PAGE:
As your kids hit 18 months, there is a subtle pressure to send your kids for enrichment.
When the kids hit 4yo, there is another surge of pressure to send your kids for even more classes especially on the weekends. From language classes, music lessons, swimming, fencing, phonics, taekwondo, art, speech and drama…the list goes on.
Recently ED Unloaded had an opportunity to conduct an email interview with Fiona Walker (CEO of Julia Gabriel for Learning, Chiltern House Child Care Centres and Julia Gabriel School of Education) and she gives her input on Enrichment Classes for Pre-Schoolers.
1. Are enrichment courses necessary?
Enrichment courses should be just that – a course to enrich and enhance your child’s learning and experiences. The school system here offers a very comprehensive academic programme so if your child has talents or an interest in the arts or sports it is a good idea to allow your child to follow that interest and enrichment courses make that possible.
With young children you may not know where your child’s interests lie. Taking a music class, art class or tennis lessons, for example, for a term then swapping over will help you and your child discover what he or she may wish to pursue.
2. Some pre-schools offer this as part of the curriculum. Is it sufficient?
Generally Nursery age children can find a full preschool curriculum very stimulating so if additional enrichment programmes are built in I would imagine, yes this may be enough for now. You may have heard of a course which is particularly good and engaging but I would limit that to one or two weekly additional classes for young children.
As a parent you will have to judge whether or not your child is being tired out. Dragging a tired or unmotivated child to enrichment classes really can be a waste of your money. Once children are in Kindergarten they are more ready for classes which expand their experiences beyond traditional classroom learning.
3. Is there such a thing as too much enrichment for children?
Definitely! I have known many children with a schedule which would horrify a professional executive. Rushing from school to classes almost 7 days a week. There have been a number of reports on the increase of stress in young children here. I believe this stress is very much a direct result of children being robbed of their childhood and right to free play. By increasing our expectations and packing their schedule from around the age of three, we will actually be producing children who behave like hamsters on a wheel and not creative geniuses.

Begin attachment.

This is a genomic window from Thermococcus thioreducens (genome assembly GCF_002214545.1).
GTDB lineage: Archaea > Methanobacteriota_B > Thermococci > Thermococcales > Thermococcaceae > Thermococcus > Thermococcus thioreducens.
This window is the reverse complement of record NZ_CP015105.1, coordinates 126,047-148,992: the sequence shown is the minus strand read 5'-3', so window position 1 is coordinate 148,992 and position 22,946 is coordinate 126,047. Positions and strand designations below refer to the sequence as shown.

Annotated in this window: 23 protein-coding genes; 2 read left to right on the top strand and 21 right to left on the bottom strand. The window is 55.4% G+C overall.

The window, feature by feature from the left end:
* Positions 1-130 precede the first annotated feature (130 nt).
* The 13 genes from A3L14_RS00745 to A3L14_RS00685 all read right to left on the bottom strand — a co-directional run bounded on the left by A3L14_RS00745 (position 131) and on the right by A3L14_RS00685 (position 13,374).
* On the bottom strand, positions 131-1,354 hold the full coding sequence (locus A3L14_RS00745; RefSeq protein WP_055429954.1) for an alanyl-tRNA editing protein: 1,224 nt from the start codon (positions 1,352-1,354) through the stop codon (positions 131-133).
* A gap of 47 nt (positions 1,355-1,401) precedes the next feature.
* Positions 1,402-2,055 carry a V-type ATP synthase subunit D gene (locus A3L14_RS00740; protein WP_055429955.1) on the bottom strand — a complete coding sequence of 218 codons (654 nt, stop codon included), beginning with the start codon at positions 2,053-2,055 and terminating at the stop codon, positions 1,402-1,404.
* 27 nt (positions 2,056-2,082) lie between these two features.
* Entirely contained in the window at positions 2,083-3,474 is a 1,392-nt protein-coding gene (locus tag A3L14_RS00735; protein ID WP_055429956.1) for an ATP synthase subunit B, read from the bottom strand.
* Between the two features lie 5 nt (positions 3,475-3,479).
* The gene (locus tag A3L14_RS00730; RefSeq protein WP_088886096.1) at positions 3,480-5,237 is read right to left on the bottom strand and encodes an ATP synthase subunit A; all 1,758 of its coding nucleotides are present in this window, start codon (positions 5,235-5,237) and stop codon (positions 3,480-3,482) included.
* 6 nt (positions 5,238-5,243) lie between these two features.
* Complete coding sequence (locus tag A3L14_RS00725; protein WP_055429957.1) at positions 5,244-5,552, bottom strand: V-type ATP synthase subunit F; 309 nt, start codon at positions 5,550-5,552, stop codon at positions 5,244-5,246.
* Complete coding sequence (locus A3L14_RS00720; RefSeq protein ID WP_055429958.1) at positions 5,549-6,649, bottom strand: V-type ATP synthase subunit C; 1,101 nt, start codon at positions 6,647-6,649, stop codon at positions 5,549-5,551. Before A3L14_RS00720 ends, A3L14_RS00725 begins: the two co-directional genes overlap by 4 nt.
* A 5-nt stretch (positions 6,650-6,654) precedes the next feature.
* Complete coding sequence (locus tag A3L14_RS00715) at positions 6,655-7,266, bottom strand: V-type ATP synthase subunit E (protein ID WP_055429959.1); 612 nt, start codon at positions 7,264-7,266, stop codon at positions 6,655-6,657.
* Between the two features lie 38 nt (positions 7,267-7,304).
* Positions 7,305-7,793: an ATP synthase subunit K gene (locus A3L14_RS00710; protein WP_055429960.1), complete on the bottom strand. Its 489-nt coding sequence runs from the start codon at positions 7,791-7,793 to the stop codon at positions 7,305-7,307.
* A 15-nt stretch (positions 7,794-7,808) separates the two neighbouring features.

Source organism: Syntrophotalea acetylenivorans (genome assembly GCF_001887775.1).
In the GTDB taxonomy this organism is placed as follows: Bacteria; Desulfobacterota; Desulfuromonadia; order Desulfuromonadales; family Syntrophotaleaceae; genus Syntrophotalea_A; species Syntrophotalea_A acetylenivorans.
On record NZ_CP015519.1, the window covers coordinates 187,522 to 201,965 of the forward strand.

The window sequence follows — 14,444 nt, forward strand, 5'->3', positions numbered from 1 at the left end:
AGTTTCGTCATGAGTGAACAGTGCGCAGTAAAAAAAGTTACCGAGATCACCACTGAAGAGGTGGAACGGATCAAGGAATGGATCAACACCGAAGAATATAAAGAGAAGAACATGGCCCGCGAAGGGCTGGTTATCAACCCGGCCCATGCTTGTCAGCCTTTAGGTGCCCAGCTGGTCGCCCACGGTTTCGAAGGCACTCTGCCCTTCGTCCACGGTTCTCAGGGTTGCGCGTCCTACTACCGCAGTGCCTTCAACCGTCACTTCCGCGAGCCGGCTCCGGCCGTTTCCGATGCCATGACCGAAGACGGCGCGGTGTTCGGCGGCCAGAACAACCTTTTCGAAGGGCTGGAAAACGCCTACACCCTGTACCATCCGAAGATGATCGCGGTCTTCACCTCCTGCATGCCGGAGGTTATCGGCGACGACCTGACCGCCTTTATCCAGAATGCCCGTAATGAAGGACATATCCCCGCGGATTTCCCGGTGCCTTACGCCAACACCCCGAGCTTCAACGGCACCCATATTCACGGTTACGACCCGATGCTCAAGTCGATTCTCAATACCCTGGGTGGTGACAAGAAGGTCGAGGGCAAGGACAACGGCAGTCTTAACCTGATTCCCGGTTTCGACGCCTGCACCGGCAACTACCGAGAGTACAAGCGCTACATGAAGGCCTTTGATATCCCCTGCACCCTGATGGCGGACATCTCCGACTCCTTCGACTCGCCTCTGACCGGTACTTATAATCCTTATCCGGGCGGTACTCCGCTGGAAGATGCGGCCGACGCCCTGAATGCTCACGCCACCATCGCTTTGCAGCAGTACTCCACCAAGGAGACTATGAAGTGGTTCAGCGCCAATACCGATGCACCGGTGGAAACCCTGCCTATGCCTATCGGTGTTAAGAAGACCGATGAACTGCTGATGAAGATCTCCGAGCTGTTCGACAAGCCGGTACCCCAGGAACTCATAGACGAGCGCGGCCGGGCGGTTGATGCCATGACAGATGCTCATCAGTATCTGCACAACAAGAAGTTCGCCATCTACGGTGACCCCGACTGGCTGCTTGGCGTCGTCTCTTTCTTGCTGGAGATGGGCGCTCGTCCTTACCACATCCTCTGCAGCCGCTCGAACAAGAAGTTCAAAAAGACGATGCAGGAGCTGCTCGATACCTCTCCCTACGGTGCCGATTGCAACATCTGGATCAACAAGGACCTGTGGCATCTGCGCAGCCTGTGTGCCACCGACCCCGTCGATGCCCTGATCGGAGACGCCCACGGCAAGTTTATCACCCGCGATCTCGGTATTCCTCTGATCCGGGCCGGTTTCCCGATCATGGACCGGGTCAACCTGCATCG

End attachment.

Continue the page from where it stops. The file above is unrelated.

Children need time to think and use their imagination. Enrichment classes can feed their imagination and help them think creatively but it is no use if they never get the chance to explore and expand on that new knowledge and skill before being rushed off to the next class.
Well, I would LOVE it if my child could play Bach on the cello, Sing “Somewhere Over the Rainbow” like Connie Talbot (From America’s Got Talent Fame), Read French with the right accent, and get a fashion spread at Young Parents. And if they could eat their veggies, it would be a nice bonus 🙂
But having three kids of such differing personalities, giftings and talents, I realised that exposing them to a wide spectrum of enrichment only makes it more difficult to make a decision! We’ll keep their official structured learning during school hours, anything after, will be based on their interest, likes and wants.
And my vote goes to more Family Time! where after school hours will be spent bonding as a family! We can’t do that together in Ballet or at Art Class, and this definitely can’t be achieved if I spend half the time finding a parking lot at the enrichment centre!
Furthermore, the extra enrichment classes are a real financial strain, and I think that quality time with the kids will be a better option…although I am a bit tempted with the Chinese Language classes, as we don’t speak enough Mandarin at home! 🙂